“That was a tough race,” Tomac told NBC Sports’ Will Christien, referencing his loss to Chase Sexton in the heat. “And honestly, I was just beat down after that heat race and was searching quite a bit and was basically losing speed everywhere. I just rode better, straight up in the Main. I felt better.”

In their heat, Sexton passed Tomac at the two-minute mark and then simply rode away from the field. At the end, he had an almost eight-second gap on Tomac.

“It wasn’t great by any means,” Sexton told Jason Thomas. “I feel like the strengths I had all day, I really lagged in the Main event between the whoop and the sand section. I think I could have walked through it faster. It was still a good ride; it wasn’t great. I expected after the heat race he would be fired up.”

RESULTS: How they finished for the 450 Main in Anaheim 2

Jason Anderson scored his second consecutive pole, but he was not happy to finish third behind the two points’ leaders.

“We should be thankful every time we get to be up here,” Anderson said. “They’re making it tough on me, but all I can do is give my best.”

Tomac had to withstand a red flag and the distant second place finish in his heat to win the Houston Supercross race. In the post-race conference, he indicated that he did not make any changes to the bike and simply rode better.

Aaron Plessinger and Cooper Webb rounded out the top five.

Ferrandis was fitted with a neck brace, but still able to walk to the medical cart. He was still being evaluated by the medical staff as the night came to a close.


In 250s Hunter Lawrence entered the 250 East opener as the consensus favorite to win the championship this year with Christian Craig making the move into 450s and his brother Jett Lawrence in the West division. He answered quickly with a huge lead in Heat 1, but it almost went awry in the Main.

Lawrence got a good start, but he was passed early in the race by two-time MXGP champion (2020, 2022) Tom Vialle, who was making his Supercross debut this week. Vialle passed Lawrence on the first lap. When Lawrence tried to pass him back, Vialle scrubbed speed off a jump and pushed Lawrence wide, over the Tuff Blox.

Championships are made out of Lawrence’s response. He kept his composure and did not overcorrect before methodically working his way to the front.

“We had a little off track excursion. I wasn’t sure how hard across Tom was coming so I thought I’ll just go left, but then saw that was the side of the track. Thankfully I didn’t hit the Tuff Blox and got back on track safely. … Good start; put myself in position.”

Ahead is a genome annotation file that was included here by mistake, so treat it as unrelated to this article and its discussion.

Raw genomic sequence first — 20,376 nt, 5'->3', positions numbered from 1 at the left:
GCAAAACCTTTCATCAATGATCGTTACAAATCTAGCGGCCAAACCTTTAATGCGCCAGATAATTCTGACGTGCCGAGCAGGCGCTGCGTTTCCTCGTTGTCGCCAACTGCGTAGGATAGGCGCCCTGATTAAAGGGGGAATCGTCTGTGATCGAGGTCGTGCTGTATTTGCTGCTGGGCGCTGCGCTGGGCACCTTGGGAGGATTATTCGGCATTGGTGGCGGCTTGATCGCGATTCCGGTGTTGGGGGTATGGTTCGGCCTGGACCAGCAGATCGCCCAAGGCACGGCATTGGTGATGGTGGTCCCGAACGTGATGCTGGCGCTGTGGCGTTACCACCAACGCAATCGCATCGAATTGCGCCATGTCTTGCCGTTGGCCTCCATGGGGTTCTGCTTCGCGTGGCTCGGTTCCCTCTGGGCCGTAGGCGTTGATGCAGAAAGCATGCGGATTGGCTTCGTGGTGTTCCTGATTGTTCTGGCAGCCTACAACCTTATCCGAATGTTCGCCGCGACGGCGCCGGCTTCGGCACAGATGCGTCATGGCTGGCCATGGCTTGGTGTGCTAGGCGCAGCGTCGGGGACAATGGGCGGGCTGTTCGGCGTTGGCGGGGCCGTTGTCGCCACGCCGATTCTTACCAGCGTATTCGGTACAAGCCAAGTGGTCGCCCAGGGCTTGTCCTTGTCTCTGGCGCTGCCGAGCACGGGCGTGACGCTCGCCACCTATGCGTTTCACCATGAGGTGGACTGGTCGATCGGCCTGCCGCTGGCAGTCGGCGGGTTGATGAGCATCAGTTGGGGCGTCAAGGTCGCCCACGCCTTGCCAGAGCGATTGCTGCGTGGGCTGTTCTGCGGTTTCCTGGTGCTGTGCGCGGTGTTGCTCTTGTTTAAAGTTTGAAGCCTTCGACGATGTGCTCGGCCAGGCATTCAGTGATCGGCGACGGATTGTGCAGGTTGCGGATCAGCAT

Click here for full 250 East Main Results

Making a move from the 450 class to 250s, Max Anstie had immediate success. He finished second in his heat behind Jordon Smith and lined up with a great gate pick. He had to overtake Vialle in the opening laps and lost ground on Lawrence, that cost enough time to keep him from pressing Lawrence. This is Anstie’s first podium in the United States

“Honestly, I’ve dreamed of this for a long time to come up on these steps and man it’s a great feeling. I’ve really enjoyed the day and being on this 250, I feel like an 18-year-old kid. Everyday I’m learning.”

Smith backed up his heat win with a podium finish.

“It feels good to be back up here again,” Smith said. “It’s been a long time; a lot of injuries.”

Haiden Deegan proved the hype surrounding his debut in the 250 class was not unfounded. He finished fourth in his heat to advance to directly into the Main. During the early laps, he was circling the track in a podium position until a minor mistake sent him off the box. In the closing laps, he narrowly made an aggressive pass on Jeremy Martin and narrowly missed the podium with a fourth-place finish.

Martin held on to round out the top five.

Vialle was running in a podium position when went down with a 1:30 left on the clock. He ended his night seventh.

Chance Hymas was also making his 250 debut and scored a top-10 in eighth.

2023 Race Recaps

Anaheim 2: Triple Crown produces new winners Chase Sexton, Levi Kitchen
San Diego: Eli Tomac, Jett Lawrence double down
Anaheim 1: Tomac wins opener for the first time

Houston coverage

Houston by the numbers
Supercross unveils 16th edition of a Ricky Carmichael designed Daytona track
Power Rankings after week 3
Malcom Stewart out for “extended duration” after knee surgery
Haiden Deegan makes Supercross debut in Houston, Justin Cooper to 450s
Talon Hawkins set to relieve injured Jalek Swoll in Houston
Jalek Swoll out for an indefinite period with broken arm
Ken Roczen urgently needed a change
Chris Blose joins Pro Circuit Kawasaki in 250 East opener
Seth Hammaker to miss Houston with wrist injury
Jo Shimoda joins Seth Hammaker, Austin Forkner on injured list